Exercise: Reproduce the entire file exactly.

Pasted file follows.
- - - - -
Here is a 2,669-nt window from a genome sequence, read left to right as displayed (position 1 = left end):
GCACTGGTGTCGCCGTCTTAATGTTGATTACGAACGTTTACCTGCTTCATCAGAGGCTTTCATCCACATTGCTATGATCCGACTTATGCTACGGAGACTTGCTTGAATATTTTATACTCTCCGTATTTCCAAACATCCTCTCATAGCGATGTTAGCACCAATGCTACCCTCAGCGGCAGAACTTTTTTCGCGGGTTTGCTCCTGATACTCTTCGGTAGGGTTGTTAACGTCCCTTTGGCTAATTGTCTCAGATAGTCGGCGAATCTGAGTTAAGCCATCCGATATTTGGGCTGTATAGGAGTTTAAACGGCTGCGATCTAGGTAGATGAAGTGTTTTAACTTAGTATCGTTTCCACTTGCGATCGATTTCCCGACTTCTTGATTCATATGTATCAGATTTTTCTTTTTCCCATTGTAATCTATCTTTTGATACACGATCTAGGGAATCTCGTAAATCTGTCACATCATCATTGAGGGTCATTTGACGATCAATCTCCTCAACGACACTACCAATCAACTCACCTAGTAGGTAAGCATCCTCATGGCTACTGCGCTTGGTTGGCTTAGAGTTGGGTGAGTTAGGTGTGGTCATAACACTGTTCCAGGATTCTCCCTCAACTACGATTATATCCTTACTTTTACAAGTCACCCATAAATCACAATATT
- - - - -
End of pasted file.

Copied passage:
Here is a 2,669-nt window from a genome sequence, read left to right as displayed (position 1 = left end):
GCACTGGTGTCGCCGTCTTAATGTTGATTACGAACGTTTACCTGCTTCATCAGAGGCTTTCATCCACATTGCTATGATCCGACTTATGCTACGGAGACTTGCTTGAATATTTTATACTCTCCGTATTTCCAAACATCCTCTCATAGCGATGTTAGCACCAATGCTACCCTCAGCGGCAGAACTTTTTTCGCGGGTTTGCTCCTGATACTCTTCGGTAGGGTTGTTAACGTCCCTTTGGCTAATTGTCTCAGATAGTCGGCGAATCTGAGTTAAGCCATCCGATATTTGGGCTGTATAGGAGTTTAAACGGCTGCGATCTAGGTAGATGAAGTGTTTTAACTTAGTATCGTTTCCACTTGCGATCGATTTCCCGACTTCTTGATTCATATGTATCAGATTTTTCTTTTTCCCATTGTAATCTATCTTTTGATACACGATCTAGGGAATCTCGTAAATCTGTCACATCATCATTGAGGGTCATTTGACGATCAATCTCCTCAACGACACTACCAATCAACTCACCTAGTAGGTAAGCATCCTCATGGCTACTGCGCTTGGTTGGCTTAGAGTTGGGTGAGTTAGGTGTGGTCATAACACTGTTCCAGGATTCTCCCTCAACTACGATTATATCCTTACTTTTACAAGTCACCCATAAATCACAATATT